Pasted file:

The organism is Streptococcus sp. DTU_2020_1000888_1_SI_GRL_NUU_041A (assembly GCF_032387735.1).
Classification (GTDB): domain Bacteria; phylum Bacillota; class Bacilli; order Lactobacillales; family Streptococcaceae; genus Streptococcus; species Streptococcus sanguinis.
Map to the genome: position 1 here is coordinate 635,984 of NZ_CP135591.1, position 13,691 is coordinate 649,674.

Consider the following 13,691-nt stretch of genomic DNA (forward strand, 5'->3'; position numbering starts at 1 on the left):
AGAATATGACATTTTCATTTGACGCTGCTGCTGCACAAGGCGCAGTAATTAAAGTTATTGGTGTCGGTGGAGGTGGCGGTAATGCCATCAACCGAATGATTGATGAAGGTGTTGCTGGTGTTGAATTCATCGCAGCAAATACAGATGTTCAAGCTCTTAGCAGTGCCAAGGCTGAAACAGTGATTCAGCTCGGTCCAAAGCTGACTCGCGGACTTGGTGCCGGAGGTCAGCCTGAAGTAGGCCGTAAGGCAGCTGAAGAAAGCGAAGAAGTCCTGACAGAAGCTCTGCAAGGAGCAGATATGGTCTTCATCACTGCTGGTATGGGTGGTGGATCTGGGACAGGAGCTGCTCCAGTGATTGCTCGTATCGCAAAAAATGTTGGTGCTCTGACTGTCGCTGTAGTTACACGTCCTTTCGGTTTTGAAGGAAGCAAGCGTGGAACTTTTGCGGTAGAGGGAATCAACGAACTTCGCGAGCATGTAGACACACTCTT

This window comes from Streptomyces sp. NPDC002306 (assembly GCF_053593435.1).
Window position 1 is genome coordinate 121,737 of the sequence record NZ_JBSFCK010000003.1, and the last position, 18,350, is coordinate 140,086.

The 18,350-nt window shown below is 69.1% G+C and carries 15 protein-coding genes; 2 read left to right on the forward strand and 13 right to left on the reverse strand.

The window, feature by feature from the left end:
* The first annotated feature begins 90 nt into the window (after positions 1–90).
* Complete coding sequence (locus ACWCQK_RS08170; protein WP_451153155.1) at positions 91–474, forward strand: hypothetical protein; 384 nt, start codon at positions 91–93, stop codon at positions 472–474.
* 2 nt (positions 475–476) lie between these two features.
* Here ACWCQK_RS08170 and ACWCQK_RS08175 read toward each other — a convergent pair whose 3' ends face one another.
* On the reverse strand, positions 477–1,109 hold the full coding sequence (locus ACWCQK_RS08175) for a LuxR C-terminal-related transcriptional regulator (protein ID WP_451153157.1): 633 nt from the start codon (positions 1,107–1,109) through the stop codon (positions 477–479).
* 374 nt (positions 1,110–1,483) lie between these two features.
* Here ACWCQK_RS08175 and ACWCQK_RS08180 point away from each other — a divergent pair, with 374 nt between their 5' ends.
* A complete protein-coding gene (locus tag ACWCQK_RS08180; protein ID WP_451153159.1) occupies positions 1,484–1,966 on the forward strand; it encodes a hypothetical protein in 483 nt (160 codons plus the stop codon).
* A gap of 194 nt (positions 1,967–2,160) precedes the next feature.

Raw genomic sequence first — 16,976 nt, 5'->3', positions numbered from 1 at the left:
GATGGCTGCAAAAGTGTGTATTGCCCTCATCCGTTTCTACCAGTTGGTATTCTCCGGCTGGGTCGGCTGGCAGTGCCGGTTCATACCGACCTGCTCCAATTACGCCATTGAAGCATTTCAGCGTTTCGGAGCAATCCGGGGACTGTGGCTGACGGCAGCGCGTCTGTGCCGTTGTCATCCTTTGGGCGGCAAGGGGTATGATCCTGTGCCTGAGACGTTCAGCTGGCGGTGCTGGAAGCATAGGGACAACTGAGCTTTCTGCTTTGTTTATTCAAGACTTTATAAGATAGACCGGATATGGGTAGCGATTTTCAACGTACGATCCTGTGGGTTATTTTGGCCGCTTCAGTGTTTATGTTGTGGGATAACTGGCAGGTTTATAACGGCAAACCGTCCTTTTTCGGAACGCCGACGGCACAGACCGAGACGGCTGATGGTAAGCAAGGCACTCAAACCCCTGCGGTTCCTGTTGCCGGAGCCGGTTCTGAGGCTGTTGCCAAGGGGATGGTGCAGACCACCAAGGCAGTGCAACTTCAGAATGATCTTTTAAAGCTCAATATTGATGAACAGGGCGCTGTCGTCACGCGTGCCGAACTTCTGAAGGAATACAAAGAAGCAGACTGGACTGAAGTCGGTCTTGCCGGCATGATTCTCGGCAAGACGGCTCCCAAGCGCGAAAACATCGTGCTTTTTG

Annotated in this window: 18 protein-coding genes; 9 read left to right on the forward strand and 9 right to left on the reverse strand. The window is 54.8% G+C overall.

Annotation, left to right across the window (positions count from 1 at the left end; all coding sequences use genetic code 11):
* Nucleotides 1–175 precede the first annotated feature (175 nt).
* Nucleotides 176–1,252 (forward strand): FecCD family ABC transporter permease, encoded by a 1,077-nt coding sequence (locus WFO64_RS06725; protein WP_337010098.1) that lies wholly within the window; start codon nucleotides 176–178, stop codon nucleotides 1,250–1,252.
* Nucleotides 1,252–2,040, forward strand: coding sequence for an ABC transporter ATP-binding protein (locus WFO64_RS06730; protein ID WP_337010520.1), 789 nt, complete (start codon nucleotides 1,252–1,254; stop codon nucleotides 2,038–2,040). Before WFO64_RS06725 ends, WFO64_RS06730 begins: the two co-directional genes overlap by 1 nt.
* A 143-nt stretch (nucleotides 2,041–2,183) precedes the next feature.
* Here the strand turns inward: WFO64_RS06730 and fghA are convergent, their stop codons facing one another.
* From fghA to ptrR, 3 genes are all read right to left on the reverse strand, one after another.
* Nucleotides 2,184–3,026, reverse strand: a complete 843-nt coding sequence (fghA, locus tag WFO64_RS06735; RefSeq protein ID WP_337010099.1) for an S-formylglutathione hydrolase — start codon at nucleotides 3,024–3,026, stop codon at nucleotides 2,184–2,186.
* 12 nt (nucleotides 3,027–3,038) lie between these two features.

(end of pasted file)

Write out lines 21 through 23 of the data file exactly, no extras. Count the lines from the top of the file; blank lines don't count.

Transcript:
Annotated in this window: 18 protein-coding genes; 9 read left to right on the forward strand and 9 right to left on the reverse strand. The window is 54.8% G+C overall.

Annotation, left to right across the window (positions count from 1 at the left end; all coding sequences use genetic code 11):
* Nucleotides 1–175 precede the first annotated feature (175 nt).